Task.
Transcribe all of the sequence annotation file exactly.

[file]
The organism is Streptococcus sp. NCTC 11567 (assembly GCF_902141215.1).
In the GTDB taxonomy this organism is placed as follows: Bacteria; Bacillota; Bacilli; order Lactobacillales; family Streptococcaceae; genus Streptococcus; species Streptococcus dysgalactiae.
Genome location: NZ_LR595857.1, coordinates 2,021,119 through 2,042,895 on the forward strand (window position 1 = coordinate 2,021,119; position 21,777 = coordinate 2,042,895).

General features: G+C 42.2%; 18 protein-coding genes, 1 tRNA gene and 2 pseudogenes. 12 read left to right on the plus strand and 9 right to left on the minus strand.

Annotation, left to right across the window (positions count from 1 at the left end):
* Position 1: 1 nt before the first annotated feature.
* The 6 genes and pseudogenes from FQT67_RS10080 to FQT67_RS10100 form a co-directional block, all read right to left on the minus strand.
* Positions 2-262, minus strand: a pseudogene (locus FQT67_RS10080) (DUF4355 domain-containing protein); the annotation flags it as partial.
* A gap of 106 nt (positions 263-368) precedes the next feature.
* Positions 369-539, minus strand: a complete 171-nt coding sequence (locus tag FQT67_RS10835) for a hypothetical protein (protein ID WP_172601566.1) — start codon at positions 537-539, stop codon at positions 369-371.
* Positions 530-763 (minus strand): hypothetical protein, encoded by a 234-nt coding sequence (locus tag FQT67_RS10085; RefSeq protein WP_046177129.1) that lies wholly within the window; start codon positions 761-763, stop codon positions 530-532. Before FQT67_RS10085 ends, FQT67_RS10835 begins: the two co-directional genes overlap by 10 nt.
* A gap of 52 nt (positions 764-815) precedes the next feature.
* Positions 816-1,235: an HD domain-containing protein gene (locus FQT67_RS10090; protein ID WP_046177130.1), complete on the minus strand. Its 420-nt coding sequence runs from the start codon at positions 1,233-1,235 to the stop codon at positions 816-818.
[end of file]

The organism is Streptococcus sp. NCTC 11567 (assembly GCF_902141215.1).
In the GTDB taxonomy this organism is placed as follows: Bacteria; Bacillota; Bacilli; order Lactobacillales; family Streptococcaceae; genus Streptococcus; species Streptococcus dysgalactiae.
Genome location: NZ_LR595857.1, coordinates 2,021,119 through 2,042,895 on the forward strand (window position 1 = coordinate 2,021,119; position 21,777 = coordinate 2,042,895).

General features: G+C 42.2%; 18 protein-coding genes, 1 tRNA gene and 2 pseudogenes. 12 read left to right on the plus strand and 9 right to left on the minus strand.

Annotation, left to right across the window (positions count from 1 at the left end):
* Position 1: 1 nt before the first annotated feature.
* The 6 genes and pseudogenes from FQT67_RS10080 to FQT67_RS10100 form a co-directional block, all read right to left on the minus strand.
* Positions 2-262, minus strand: a pseudogene (locus FQT67_RS10080) (DUF4355 domain-containing protein); the annotation flags it as partial.
* A gap of 106 nt (positions 263-368) precedes the next feature.
* Positions 369-539, minus strand: a complete 171-nt coding sequence (locus tag FQT67_RS10835) for a hypothetical protein (protein ID WP_172601566.1) — start codon at positions 537-539, stop codon at positions 369-371.
* Positions 530-763 (minus strand): hypothetical protein, encoded by a 234-nt coding sequence (locus tag FQT67_RS10085; RefSeq protein WP_046177129.1) that lies wholly within the window; start codon positions 761-763, stop codon positions 530-532. Before FQT67_RS10085 ends, FQT67_RS10835 begins: the two co-directional genes overlap by 10 nt.
* A gap of 52 nt (positions 764-815) precedes the next feature.
* Positions 816-1,235: an HD domain-containing protein gene (locus FQT67_RS10090; protein ID WP_046177130.1), complete on the minus strand. Its 420-nt coding sequence runs from the start codon at positions 1,233-1,235 to the stop codon at positions 816-818.